Thermal images of electrical systems can indicate the operating condition of the equipment in those systems.
Thermal images of electrical systems can indicate the operating condition of the equipment in those systems. In fact, since the beginning of thermography more than four decades or more ago, the principal commercial application for thermal imaging has been electrical system inspection.
The reason thermography is so applicable to the monitoring of electrical systems is that new electrical components begin to deteriorate as soon as they are installed. Whatever the loading on a circuit, vibration, fatigue and ago cause the loosening of electrical connections, while environmental conditions can hasten their corroding. Briefly stated, all electrical connections will, over time, follow a path toward failure. If not found and repaired, these failing connections lead to faults.
Fortunately, a loose or corroded connection increases resistance at the connection and since increased electrical resistance results in an increase in heat, a thermal image will detect the developing fault before it fails. Detecting and correcting failing connections before a fault occurs averts fires as well as impending shutdowns that can be critical to manufacturing, commercial and institutional operations. Such predictive actions are important because when a critical system does fail, it inevitably increases costs, requires the reallocation of works and material, reduces productivity, threatens corporate profitability and impacts the safety of employees, customers and clients.
The following discussion focuses on using thermal imaging to troubleshoot loose, over-tight or corroded connections in electrical systems by comparing the temperatures of connections within panels.
What to check?
Check panels with the covers off and power ideally at least 40% of the maximum load. Measure the load, so that you can properly evaluate your measurements against normal operating conditions.
Capture thermal images of all connections that have higher temperatures than other similar connections under similar loads.
What to look for?
In general, look for connections that are hotter than others. They signal high resistance possibly due to looseness, tightness or corrosion. Connection-related hot spots usually (but not always) appear warmest at the spot of high-resistance, cooling with distance from that spot. As noted, overheating connections can, with additional loosening or corrosion, lead to a failure and should be corrected. The best solution is to create a regular inspection route that includes all key electrical panels and any other high-load connections, such as drives, disconnects, controls, and so on. Save a thermal image of each one on the computer and track your measurements over time, using the software that comes with the thermal imager. That way, you’ll have baseline images to compare to, that will help you determine whether a hot spot is unusual or not, and to verify repairs are successful.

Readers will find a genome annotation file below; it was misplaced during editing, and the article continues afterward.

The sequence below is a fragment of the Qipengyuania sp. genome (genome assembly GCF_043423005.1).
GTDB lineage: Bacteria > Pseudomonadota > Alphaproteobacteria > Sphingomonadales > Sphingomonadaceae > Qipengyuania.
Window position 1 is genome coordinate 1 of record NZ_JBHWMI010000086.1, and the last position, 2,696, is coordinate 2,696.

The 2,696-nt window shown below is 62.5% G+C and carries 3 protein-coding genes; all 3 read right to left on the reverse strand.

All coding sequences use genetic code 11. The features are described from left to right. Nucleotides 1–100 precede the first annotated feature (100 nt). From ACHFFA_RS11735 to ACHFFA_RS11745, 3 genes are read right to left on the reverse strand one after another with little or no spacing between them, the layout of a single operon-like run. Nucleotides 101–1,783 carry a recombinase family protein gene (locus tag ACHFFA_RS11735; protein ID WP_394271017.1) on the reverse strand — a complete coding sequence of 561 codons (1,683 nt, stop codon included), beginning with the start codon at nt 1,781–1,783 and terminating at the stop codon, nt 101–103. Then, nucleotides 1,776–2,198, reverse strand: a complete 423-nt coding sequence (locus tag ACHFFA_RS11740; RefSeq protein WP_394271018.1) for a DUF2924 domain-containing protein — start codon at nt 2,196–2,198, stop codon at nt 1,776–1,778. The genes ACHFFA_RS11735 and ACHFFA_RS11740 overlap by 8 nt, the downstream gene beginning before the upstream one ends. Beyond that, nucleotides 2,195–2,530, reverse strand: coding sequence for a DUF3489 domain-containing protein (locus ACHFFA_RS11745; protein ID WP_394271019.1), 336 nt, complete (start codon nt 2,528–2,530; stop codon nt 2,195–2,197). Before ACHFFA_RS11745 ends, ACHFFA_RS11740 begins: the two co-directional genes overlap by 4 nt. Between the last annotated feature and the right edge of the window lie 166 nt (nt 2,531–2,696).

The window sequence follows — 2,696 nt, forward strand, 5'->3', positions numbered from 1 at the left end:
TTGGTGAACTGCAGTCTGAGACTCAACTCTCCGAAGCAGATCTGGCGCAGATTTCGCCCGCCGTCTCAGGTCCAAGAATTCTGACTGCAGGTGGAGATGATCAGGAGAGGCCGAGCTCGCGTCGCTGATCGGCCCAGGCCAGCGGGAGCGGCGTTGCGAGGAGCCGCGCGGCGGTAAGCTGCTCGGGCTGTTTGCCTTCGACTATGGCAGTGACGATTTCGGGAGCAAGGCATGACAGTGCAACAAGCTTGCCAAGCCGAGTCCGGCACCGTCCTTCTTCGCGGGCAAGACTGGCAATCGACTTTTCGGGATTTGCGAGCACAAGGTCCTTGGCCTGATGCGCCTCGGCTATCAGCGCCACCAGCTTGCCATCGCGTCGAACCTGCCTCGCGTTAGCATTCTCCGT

What represents a “red alert”?
Equipment conditions that pose a safety risk should take the highest repair priority. Guidelines say that when the difference in temperature (DT) between similar components under similar loading exceeds 15Â° C immediate repairs should be undertaken. The same organisation recommends the same action when the DT for a component and ambient air exceeds 40°C.
What’s the potential cost of failure?
Left uncorrected, the overheating of a loose or corroded electrical connection could blow a five-pound fuse and bring down an entire production process. Then, it will probably take at least half an hour to shut off the power, get a spare fuse from the storeroom, and replace the blown fuse. The cost in production losses will vary depending upon the industry and the process, but in many industries a half hour of lost production can be very expensive. For example, in the steel casting industry, lost production costs from downtime have been estimated at about Â£1000 per minute.
Overheating connections should be disassembled, cleaned, repaired and reassembled. If, after following this procedure, the anomaly persists, the problem may not have been the connection, although a faulty repair remains a possibility. Use a multimeter, clamp meter or a power quality analyser to investigate other possible reasons for the overheating, such as overloading or unbalance. Whenever you discover a problem using a thermal imager, use our report to document your findings in a report, including a thermal image and a digital image of the equipment. It’s the best way to communicate the problems you found and the suggested repairs.